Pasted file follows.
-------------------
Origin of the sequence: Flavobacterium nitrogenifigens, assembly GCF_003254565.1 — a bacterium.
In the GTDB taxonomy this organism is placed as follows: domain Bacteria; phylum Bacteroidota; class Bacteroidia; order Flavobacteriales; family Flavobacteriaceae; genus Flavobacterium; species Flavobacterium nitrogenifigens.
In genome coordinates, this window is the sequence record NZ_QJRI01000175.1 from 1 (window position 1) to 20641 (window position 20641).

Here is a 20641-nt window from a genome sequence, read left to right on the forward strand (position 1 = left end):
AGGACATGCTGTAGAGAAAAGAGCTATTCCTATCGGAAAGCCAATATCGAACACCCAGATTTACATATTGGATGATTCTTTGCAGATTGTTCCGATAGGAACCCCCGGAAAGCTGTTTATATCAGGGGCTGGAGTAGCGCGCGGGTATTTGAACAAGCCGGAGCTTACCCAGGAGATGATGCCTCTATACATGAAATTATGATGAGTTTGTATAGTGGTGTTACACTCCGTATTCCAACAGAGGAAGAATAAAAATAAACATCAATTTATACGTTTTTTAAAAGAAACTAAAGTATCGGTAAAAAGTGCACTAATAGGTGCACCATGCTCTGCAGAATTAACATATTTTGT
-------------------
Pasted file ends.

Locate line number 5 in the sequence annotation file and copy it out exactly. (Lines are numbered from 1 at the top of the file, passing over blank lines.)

AGGACATGCTGTAGAGAAAAGAGCTATTCCTATCGGAAAGCCAATATCGAACACCCAGATTTACATATTGGATGATTCTTTGCAGATTGTTCCGATAGGAACCCCCGGAAAGCTGTTTATATCAGGGGCTGGAGTAGCGCGCGGGTATTTGAACAAGCCGGAGCTTACCCAGGAGATGATGCCTCTATACATGAAATTATGATGAGTTTGTATAGTGGTGTTACACTCCGTATTCCAACAGAGGAAGAATAAAAATAAACATCAATTTATACGTTTTTTAAAAGAAACTAAAGTATCGGTAAAAAGTGCACTAATAGGTGCACCATGCTCTGCAGAATTAACATATTTTGT